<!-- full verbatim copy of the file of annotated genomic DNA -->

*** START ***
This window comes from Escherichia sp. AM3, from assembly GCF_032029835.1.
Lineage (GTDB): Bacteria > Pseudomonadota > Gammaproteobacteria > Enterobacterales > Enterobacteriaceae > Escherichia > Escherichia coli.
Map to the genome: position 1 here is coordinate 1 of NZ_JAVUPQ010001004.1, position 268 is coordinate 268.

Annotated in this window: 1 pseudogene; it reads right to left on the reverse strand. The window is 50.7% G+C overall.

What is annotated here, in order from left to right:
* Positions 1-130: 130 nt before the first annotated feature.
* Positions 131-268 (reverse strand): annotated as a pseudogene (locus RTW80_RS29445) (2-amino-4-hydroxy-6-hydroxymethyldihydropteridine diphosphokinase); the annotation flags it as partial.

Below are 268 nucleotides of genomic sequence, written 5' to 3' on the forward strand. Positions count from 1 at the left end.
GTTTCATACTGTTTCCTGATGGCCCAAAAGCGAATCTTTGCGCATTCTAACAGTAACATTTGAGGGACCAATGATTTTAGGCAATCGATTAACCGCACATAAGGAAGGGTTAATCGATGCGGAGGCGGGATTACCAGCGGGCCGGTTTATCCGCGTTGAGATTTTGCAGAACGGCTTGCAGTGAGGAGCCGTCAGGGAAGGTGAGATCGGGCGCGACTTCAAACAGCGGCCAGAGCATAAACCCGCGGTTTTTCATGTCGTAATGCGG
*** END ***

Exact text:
This window comes from Escherichia sp. AM3, from assembly GCF_032029835.1.
Lineage (GTDB): Bacteria > Pseudomonadota > Gammaproteobacteria > Enterobacterales > Enterobacteriaceae > Escherichia > Escherichia coli.
Map to the genome: position 1 here is coordinate 1 of NZ_JAVUPQ010001004.1, position 268 is coordinate 268.

Annotated in this window: 1 pseudogene; it reads right to left on the reverse strand. The window is 50.7% G+C overall.

What is annotated here, in order from left to right:
* Positions 1-130: 130 nt before the first annotated feature.
* Positions 131-268 (reverse strand): annotated as a pseudogene (locus RTW80_RS29445) (2-amino-4-hydroxy-6-hydroxymethyldihydropteridine diphosphokinase); the annotation flags it as partial.

Below are 268 nucleotides of genomic sequence, written 5' to 3' on the forward strand. Positions count from 1 at the left end.
GTTTCATACTGTTTCCTGATGGCCCAAAAGCGAATCTTTGCGCATTCTAACAGTAACATTTGAGGGACCAATGATTTTAGGCAATCGATTAACCGCACATAAGGAAGGGTTAATCGATGCGGAGGCGGGATTACCAGCGGGCCGGTTTATCCGCGTTGAGATTTTGCAGAACGGCTTGCAGTGAGGAGCCGTCAGGGAAGGTGAGATCGGGCGCGACTTCAAACAGCGGCCAGAGCATAAACCCGCGGTTTTTCATGTCGTAATGCGG